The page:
West loses out in battle for 'hearts and minds': A new survey carried out in Afghanistan suggests NATO troops have a harder time winning over civilians than Taliban fighters. With withdrawal imminent, what lessons can the West learn from military intervention? - "After 12 years of war - at the cost of over 3,400 soldiers' lives- a new survey carried out in 204 villages across five Afghanistan provinces appears to show that ordinary Afghans prefer the Taliban to NATO's International Security Assistance Force (ISAF). The survey, conducted by a team from Yale and Princeton universities and based on interviews with nearly 3,000 Afghan men, found that while harm caused to civilians by ISAF soldiers increased support for the Taliban, the opposite did not hold true: Taliban violence did not result in more support for NATO. ... Some analysts raised questions about the reliability of the findings. ... The researchers attempted to waylay these concerns by using an indirect questioning method . ... But objections notwithstanding, even skeptical analysts

admit that the findings are probably accurate. 'It's nothing particularly surprising,' said Peter Quentin, a researcher at the Royal United Services Institute and former officer who served in Afghanistan with the British army in 2010. 'What is interesting is that this is saying: if there's one priority it should be minimizing exposure to violence for the civilian population.' That, Quentin points out, supports the counter-insurgency strategy - often called COIN - that President Barack Obama's administration expanded in Afghanistan. The theory, championed by General David Petraeus, ISAF commander from 2010 to 2011, was that counterinsurgency had to be bolstered by public diplomacy - even at the expense of taking more casualties. COIN has been roundly condemned as a failure in Afghanistan . ... The prevailing view at the moment seems to be that no kind of power - hard, soft, or some combination of the two - really works. And it will be long time before NATO gets its appetite for intervention back." Uncaptioned image from article

2014: The Year of Public Diplomacy - Tara Sonenshine, "2014 could be the year of public diplomacy, particularly throughout the Middle East where citizens continue to exercise enormous influence over the direction of events on the ground, from Iraq to Syria, and from Israel to the West Bank. Public opinion in the U.S. matters, as does public opinion 'of' the United States around the world in an interdependent world. ... Official government-to-government relations will need to work in tandem with government-to-citizen relations in 2014 to take into account all the actors and voices in the Middle East drama of today.

A critical pillar of 2014 foreign policymaking rests in trying to achieve some equilibrium and public calm to lower the levels of violence which, left unchecked, threaten all of us, everywhere. ... Tara Sonenshine is a distinguished fellow at The George Washington University's School of Media and Public Affairs. Previously, she served as Under Secretary of State for Public Diplomacy and Public Affairs, as well as Executive Vice President of the U.S. Institute for Peace." Image from entry, with caption: Chief Palestinian negotiator Saeb Erekat (L-R), U.S. Secretary of State John Kerry and Israel’s Justice Minister Tzipi Livni shake hands at a news conference at the end of talks at the State Department in Washington, July 30, 2013.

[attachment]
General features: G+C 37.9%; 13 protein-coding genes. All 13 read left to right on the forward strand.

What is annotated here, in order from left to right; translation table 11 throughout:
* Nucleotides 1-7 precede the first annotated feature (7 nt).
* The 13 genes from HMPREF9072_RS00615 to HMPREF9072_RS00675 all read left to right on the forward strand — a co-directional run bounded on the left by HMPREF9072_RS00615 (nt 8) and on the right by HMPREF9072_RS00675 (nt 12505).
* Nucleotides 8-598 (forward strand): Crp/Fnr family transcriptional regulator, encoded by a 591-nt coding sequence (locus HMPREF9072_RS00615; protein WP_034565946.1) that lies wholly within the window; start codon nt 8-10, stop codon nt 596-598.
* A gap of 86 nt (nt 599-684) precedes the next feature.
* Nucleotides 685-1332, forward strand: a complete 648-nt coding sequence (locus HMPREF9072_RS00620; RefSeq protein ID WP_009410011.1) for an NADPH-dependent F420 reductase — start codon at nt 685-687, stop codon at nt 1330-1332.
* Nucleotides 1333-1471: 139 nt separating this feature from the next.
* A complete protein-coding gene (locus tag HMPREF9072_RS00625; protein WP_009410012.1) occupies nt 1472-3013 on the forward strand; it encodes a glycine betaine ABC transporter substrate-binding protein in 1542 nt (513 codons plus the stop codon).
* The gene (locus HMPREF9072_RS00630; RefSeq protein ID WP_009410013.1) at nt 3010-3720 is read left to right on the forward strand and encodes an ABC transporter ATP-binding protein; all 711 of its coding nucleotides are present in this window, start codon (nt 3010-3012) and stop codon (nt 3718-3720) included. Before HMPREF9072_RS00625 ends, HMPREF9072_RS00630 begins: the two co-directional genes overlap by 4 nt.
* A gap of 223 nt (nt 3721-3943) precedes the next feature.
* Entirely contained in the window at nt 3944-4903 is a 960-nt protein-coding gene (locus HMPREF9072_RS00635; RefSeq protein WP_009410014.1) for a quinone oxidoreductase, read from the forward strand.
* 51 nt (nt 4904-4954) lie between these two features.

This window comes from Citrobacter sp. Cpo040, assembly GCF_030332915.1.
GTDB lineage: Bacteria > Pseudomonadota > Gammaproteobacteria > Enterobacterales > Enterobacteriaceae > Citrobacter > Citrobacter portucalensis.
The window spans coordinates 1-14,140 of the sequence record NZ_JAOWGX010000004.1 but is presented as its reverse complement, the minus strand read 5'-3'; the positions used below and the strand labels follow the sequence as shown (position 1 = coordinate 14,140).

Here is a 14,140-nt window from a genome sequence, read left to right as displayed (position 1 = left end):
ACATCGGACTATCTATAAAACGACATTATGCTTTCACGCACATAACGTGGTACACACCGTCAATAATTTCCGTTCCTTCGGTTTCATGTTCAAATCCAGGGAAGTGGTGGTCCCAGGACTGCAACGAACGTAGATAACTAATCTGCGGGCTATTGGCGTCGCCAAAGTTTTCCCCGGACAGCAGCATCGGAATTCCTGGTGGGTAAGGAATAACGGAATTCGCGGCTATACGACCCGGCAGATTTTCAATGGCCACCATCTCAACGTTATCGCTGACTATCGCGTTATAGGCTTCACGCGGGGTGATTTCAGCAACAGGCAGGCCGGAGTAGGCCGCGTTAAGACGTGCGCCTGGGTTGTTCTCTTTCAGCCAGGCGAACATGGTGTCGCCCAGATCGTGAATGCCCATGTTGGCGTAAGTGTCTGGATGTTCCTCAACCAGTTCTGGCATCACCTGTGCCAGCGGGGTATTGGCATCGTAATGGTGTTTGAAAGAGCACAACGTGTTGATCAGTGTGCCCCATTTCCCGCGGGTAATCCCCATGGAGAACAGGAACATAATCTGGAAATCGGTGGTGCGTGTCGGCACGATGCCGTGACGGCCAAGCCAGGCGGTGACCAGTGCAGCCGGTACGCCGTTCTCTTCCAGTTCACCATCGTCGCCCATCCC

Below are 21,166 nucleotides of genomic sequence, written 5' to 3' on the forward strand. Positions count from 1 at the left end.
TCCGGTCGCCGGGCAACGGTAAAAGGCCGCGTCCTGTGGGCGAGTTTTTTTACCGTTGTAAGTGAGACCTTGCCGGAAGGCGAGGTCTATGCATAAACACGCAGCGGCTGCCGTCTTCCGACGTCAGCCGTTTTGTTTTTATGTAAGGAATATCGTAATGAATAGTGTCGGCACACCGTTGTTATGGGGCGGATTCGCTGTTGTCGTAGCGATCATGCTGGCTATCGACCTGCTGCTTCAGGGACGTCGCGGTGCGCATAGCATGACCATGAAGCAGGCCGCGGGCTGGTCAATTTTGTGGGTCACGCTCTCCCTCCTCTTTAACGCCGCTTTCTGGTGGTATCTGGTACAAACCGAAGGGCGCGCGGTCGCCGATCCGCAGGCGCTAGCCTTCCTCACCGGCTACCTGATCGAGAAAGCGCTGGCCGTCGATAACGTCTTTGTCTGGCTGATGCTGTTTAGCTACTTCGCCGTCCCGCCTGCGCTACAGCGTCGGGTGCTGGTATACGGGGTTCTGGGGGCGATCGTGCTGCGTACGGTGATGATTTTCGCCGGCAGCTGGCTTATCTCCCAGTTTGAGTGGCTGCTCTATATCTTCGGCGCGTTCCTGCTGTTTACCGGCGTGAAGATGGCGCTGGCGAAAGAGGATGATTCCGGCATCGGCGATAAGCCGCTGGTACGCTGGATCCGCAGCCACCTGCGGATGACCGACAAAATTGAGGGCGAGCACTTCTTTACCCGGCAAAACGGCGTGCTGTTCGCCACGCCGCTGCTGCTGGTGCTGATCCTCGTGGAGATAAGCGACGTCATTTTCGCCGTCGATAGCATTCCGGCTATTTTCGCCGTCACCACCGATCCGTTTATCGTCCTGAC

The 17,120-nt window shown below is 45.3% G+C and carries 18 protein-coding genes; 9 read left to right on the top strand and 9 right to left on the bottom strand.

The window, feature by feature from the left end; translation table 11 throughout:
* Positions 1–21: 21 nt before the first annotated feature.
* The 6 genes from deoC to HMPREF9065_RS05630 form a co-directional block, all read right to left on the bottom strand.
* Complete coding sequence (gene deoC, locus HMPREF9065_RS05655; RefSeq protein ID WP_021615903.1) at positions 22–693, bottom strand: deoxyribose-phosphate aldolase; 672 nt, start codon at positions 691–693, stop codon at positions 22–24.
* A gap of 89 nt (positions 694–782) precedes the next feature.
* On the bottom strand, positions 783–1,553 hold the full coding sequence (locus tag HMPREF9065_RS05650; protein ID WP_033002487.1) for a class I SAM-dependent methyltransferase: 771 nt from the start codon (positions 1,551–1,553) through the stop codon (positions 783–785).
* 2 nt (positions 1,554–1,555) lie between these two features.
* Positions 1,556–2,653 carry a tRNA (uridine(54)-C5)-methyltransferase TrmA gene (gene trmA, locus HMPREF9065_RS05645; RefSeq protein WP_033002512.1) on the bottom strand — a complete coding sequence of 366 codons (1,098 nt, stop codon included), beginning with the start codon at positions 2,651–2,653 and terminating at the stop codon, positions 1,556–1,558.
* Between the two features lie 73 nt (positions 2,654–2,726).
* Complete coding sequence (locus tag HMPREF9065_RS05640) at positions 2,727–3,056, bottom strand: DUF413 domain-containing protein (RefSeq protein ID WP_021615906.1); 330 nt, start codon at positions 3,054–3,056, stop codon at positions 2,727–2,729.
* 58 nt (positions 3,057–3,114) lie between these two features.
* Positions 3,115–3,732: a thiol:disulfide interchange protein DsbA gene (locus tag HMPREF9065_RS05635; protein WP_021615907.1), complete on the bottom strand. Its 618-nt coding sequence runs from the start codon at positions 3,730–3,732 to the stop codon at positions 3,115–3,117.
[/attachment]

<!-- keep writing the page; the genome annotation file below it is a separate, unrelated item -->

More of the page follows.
Top 10 U.S. Public Diplomacy Priorities for 2014 - Matthew Wallin, "It’s a new year for public diplomacy, and one that’s likely to be filled with opportunities and challenges. With this in mind, I have assembled a top 10 list for public diplomacy priorities for 2014. While by no means serving as a complete list of all the important issues facing U.S. public diplomacy, it is a reflection of the numerous discussions I have held with officials, practitioners, and academics over the past year. In no particular order: 1.) Confirm a new Under Secretary for Public Diplomacy and Public Affairs [.]2.)Keep an eye on IIP [:] 2013 saw the release of an Inspector General report on the Bureau of International Information Programs (IIP). Of particular note was State Department spending on Facebook campaigns, which was held to particular scrutiny by the media. ... 3.) Merge the analog and digital [.] 4.) Incorporate metrics [.] 5.) Define a strategic narrative [.] 6.) Get serious about U.S. International Broadcasting [.] 7.) Train the next generation [.] 8.) Inform the Homeland [.] 9.) Iran ... For the sake of creating mutual understanding, the U.S. should be wary to not cede the public diplomacy realm completely to Iran and increase the use of PD as a tool in the effort to change the relationship between the two countries. ... 10.) Egypt ... The U.S. should make efforts to increase its on-the-ground understanding of the situation in Egypt, and assist where appropriate in the progress towards democracy."

My fake online friend-bots - Alex Beam, Boston Globe: "[T]he Associated Press reported that the State Department spent $630,000 buying 'friends' for its Bureau of International Information Programs’ Facebook page. The bureau self-describes as America’s 'foreign-facing public diplomacy communications bureau,' the linchpin of State’s 'growing social media community that numbers over 22 million followers.'

Many of them fake, alas. It would be nice to lay this scandal at the feet of the emotionally needy secretary of state, John Kerry, but the policy of buying friends for America redounds to his emotionally needy predecessor, Hillary Clinton." Image from entry